Favourite Films of 2013

22 December 2013

From the 300+ feature films I saw this year, these are the films that most excited, inspired, moved and challenged me – restricted to films that got a theatrical release in Melbourne, Australia, where I am based.

Top ten favourite films of 2013

Amour: Anne (Emmanuelle Riva)
1. Amour (Michael Haneke, 2012)
By stripping back any aspects of film style or narrative that feel false or constructed, Haneke ensures that everything that happens between Anne and Georges is an act of intense kindness and personal sacrifice shared by people who love each other unconditionally. Full review

Gravity

2. Gravity (Alfonso Cuarón, 2013)
Not only is Gravity a celebration of what cinema in the current era can achieve, but it is a celebration of what humans are capable of. Full review

Frances Ha
3. Frances Ha (Noah Baumbach, 2012)
A genuinely heartfelt, gorgeous and beautiful celebration of youth, friendship and grappling with all the contradictions and challenges that life throws at us. Full review

Mystery Road
4. Mystery Road (Ivan Sen, 2013)
An effective neo noir film that uses key characteristics of the genre to  critique the abuse of power and how it affects vulnerable and innocent people, especially in a culture of gender, racial and class inequality.

The Rocket: Ahlo (Sitthiphon Disamoe)
5. The Rocket (Kim Mordaunt, 2013)
An extremely rewarding and entertaining film made all the stronger for the integrity and cultural details that underpin it. Full review

Broken: Skunk (Eloise Laurence) and Archie (Tim Roth)
6. Broken (Rufus Norris, 2012)
By framing such universal issues such as the power of forgiveness, redemption and love through a coming-of-age narrative of a generous and kind 11-year-old girl, Broken delivers a moving and thoughtful cinema experience. Full review

No
7. No (Pablo Larraín, 2012)
An extremely perceptive and intriguing examination of the effect that media hype and spin have on the political process. Full review

Blue Jasmine
8. Blue Jasmine (Woody Allen, 2013)
One of Allen’s cleverest and most compassionate films, making it also one of his greatest. Full review

Stoker
9. Stoker (Park Chan-wook, 2013)
Not everything is what it seems in Stoker and its strength lies in how much it undermines expectations by taking a revisionist approach to gothic fiction conventions. Full review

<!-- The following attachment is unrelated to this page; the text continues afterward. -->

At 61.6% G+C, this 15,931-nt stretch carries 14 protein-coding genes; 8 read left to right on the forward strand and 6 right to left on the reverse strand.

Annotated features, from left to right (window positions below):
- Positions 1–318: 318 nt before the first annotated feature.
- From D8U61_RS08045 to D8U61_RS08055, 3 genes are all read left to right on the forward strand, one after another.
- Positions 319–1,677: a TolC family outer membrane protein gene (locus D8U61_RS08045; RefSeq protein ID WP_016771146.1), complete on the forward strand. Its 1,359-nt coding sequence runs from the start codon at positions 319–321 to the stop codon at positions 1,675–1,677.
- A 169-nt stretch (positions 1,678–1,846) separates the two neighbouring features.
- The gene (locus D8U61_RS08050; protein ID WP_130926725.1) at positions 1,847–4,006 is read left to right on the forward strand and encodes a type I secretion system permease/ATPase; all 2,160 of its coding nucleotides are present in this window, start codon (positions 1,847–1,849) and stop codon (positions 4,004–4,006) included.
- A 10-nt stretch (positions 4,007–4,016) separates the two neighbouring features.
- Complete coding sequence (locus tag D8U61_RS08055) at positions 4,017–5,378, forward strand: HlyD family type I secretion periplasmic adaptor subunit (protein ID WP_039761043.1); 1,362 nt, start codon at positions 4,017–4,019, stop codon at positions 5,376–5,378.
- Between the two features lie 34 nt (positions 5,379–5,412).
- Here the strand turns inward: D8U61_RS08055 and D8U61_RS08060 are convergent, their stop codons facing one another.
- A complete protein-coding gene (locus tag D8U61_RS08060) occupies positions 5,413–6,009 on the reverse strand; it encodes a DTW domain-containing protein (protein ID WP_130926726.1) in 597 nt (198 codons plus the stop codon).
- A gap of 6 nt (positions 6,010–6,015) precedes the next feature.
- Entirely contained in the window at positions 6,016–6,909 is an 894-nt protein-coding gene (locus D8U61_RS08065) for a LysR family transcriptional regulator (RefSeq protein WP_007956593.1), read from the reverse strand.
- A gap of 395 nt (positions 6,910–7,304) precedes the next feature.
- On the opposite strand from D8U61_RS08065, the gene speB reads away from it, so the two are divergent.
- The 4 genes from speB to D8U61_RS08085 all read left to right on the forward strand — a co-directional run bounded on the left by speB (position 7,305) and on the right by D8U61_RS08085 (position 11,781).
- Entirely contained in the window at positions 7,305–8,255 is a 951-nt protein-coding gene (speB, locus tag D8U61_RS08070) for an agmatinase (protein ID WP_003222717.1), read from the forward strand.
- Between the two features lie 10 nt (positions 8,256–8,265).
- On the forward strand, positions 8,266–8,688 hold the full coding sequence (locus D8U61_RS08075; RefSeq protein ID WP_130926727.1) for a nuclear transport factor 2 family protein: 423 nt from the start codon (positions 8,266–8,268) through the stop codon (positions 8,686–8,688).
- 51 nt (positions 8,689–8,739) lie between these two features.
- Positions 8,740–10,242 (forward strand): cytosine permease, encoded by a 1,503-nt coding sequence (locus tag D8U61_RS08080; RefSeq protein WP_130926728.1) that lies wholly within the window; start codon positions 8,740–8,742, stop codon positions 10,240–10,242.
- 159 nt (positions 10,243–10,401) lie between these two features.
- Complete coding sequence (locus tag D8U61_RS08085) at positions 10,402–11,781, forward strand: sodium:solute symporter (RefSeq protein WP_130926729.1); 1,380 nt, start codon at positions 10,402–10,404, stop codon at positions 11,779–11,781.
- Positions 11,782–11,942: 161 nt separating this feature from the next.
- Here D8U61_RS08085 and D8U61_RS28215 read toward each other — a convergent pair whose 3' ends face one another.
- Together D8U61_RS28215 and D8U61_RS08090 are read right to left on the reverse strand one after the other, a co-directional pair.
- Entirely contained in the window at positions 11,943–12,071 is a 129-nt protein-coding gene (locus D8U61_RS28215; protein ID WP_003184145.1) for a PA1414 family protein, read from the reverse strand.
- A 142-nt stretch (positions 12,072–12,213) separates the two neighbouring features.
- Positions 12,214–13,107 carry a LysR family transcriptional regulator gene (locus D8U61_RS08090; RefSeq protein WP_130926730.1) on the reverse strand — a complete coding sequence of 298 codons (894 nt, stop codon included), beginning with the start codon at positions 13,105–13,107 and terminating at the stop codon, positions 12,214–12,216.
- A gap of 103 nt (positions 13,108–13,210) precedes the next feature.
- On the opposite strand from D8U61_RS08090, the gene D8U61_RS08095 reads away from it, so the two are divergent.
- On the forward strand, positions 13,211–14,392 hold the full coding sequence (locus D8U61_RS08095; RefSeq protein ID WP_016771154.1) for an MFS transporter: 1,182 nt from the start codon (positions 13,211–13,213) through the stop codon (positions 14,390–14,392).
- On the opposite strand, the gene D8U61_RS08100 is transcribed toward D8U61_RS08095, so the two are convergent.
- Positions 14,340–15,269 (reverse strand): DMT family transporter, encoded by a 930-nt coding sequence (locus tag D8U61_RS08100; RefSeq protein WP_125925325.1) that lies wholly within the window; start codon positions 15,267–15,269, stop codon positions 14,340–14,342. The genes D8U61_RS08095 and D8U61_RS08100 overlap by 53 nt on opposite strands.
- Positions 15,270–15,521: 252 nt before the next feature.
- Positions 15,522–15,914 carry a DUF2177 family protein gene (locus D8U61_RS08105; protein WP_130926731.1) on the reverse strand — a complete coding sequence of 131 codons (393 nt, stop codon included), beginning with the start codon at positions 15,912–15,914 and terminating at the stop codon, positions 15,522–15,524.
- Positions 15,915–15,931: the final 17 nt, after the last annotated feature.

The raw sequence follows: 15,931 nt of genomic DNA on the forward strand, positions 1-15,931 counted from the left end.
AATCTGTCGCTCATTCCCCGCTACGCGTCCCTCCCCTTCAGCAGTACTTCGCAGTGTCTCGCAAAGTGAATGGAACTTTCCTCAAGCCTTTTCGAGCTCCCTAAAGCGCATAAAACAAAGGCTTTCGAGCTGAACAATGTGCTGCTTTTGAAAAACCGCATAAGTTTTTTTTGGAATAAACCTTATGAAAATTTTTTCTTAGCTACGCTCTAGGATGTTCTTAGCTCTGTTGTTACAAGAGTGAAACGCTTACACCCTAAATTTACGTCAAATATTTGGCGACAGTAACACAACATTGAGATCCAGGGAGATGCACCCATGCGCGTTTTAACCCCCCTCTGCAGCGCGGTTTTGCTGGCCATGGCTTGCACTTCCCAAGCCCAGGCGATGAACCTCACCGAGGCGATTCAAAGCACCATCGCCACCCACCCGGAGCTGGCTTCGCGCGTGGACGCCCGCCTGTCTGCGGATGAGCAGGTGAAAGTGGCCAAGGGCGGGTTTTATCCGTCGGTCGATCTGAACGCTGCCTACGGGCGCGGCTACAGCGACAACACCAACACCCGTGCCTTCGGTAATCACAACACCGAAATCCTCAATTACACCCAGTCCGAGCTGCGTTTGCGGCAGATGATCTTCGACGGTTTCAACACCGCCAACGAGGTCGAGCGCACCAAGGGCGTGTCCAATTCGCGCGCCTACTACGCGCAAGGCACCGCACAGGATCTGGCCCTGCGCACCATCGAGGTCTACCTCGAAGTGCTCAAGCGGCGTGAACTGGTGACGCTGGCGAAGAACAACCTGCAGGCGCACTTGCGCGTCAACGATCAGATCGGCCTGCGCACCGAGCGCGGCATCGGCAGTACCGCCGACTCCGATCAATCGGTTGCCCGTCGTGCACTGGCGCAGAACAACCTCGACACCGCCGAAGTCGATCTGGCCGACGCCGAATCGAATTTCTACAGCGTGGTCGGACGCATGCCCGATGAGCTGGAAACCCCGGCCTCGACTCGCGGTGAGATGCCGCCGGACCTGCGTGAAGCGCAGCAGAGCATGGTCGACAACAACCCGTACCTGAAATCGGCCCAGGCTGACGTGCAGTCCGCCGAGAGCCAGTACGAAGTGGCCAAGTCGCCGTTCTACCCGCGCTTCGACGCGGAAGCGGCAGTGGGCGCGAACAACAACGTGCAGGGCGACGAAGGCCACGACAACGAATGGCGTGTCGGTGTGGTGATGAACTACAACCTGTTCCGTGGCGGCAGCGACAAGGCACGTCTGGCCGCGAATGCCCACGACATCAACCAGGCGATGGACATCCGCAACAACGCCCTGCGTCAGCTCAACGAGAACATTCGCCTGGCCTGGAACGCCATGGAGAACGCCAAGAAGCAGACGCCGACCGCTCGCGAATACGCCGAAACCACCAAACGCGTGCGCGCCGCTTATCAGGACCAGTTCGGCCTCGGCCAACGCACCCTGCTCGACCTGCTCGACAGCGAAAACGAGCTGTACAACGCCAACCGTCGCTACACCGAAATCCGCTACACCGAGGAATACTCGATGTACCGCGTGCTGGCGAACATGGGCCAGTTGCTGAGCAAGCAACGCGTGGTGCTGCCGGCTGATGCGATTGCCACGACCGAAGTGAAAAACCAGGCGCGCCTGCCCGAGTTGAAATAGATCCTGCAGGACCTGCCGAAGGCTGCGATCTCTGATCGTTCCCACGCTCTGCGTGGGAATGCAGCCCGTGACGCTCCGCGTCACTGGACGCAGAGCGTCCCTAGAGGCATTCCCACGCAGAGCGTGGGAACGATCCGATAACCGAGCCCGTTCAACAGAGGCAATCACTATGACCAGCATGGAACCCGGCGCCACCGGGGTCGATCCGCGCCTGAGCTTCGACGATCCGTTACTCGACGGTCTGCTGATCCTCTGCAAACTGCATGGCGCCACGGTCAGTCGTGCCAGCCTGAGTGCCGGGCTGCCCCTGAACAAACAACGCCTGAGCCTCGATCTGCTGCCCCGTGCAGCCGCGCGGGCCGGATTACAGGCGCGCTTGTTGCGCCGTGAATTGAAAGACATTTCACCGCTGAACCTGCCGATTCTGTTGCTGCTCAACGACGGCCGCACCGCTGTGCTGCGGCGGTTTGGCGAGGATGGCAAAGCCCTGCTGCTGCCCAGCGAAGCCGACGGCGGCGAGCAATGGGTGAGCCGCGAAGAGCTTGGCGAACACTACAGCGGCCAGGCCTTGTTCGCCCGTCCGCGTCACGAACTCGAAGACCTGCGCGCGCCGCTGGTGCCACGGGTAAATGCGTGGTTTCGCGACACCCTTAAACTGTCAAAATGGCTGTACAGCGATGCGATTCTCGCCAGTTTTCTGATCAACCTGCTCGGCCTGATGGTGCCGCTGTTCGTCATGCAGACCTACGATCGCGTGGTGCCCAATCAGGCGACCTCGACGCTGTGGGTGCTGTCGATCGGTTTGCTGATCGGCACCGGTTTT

kinopoisk.ru
10. The Paperboy (Lee Daniels, 2012)
The film has both an old fashioned yet otherworldly feel, in keeping with its subversion of film noir style and themes. Full review

Honourable mentions

Every one of the following ten films (and a few others) were close contenders for my favourite ten list. I’ve simply listed these ones alphabetically as it was hard enough to order the previous ten by preference.

The Act of Killing
The Act of Killing (Joshua Oppenheimer, 2012)

Behind the Candelabra
Behind the Candelabra (Steven Soderbergh, 2013) Review

Django Unchained
Django Unchained (Quentin Tarantino, 2012) Review

The Hunt
The Hunt (Thomas Vinterberg, 2012) Review

Life of Pi
Life of Pi (Ang Lee, 2012) Review

Oh Boy
Oh Boy (Jan Ole Gerster, 2012) Review

ParaNorman
ParaNorman (Chris Butler and Sam Fell, 2012) Review

Spring Breakers
Spring Breakers (Harmony Korine, 2012)

Stories We Tell
Stories We Tell (Sarah Polley, 2012) Review

Stranger by the Lake
Stranger by the Lake (L’inconnu du lac, Alain Guiraudie, 2013)

Favourite ten films not given a full theatrical release

The following films were screened publically in Melbourne, Australia, in 2013, but not given a full theatrical release. And to the best of my knowledge at the time of publishing this list, these films are not yet confirmed to get a theatrical release in 2014. Listed alphabetically.

Bastards
Bastards (Les salauds, Claire Denis, 2013)

Blue Ruin
Blue Ruin (Jeremy Saulnier, 2013)

Cheap Thrills
Cheap Thrills (EL Katz, 2013)

The Day of the Crows
The Day of the Crows (Le jour des corneilles, Jean Christophe Dessaint, 2012)

The Interval
The Interval (L’intervallo, Leonardo di Costanzo, 2012)


Leviathan (Lucien Castaing-Taylor and Verena Paravel, 2012)

Nothing Bad Can Happen
Nothing Bad Can Happen (Tore tanzt, Katrin Gebbe, 2013)

Starlet
Starlet (Sean Baker, 2012)

The Weight of Elephants
The Weight of Elephants (Daniel Borgman, 2013)

What Richard Did
What Richard Did
 (Lenny Abrahamson, 2012)

Special mention

The following is a television miniseries, but it is one of my favourite things that I saw this year:

Top of the Lake
Top of the Lake (Jane Campion and Gerard Lee, 2013)

And that’s what I loved most about cinema in 2013! I feel this was a really strong year for films and there were several titles that I fell bad about leaving off these lists, not to mention the titles that don’t get released in Australia until early 2014, which I have to hold off on listing until this time next year.

As always, I’m happy to hear your thoughts via the comments, just please focus on the positives as the spirit of this list is celebratory!

Thomas Caldwell 2013

This list was originally compiled for the Senses of Cinema 2013 World Poll

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Film review – Broken (2012)

20 May 2013
Broken: Archie (Tim Roth) and Skunk (Eloise Laurence)

Archie (Tim Roth) and Skunk (Eloise Laurence)

People can be broken physically, emotionally and psychologically and few go through life avoiding being harmed in some way. The 2012 film Broken, adapted from the 2008 novel by Daniel Clay, portrays many different ways humans can suffer. At the centre of the film is a coming-of-age narrative, about an 11-year-old girl known as Skunk (Eloise Laurence) who experiences the cruelty and unfairness of life when she witnesses an act of violence. Within Skunk’s own home and that of her two neighbours, in a small cul-de-sac in suburban England, people are being broken in different ways. As the film unfolds, seamlessly portraying the joy of childhood with the terror of a community made to feel vulnerable, Broken questions why people are damaged and how they can be healed. What emerges is a film that can be shocking, but also deeply comforting in its belief that the truehearted can prevail.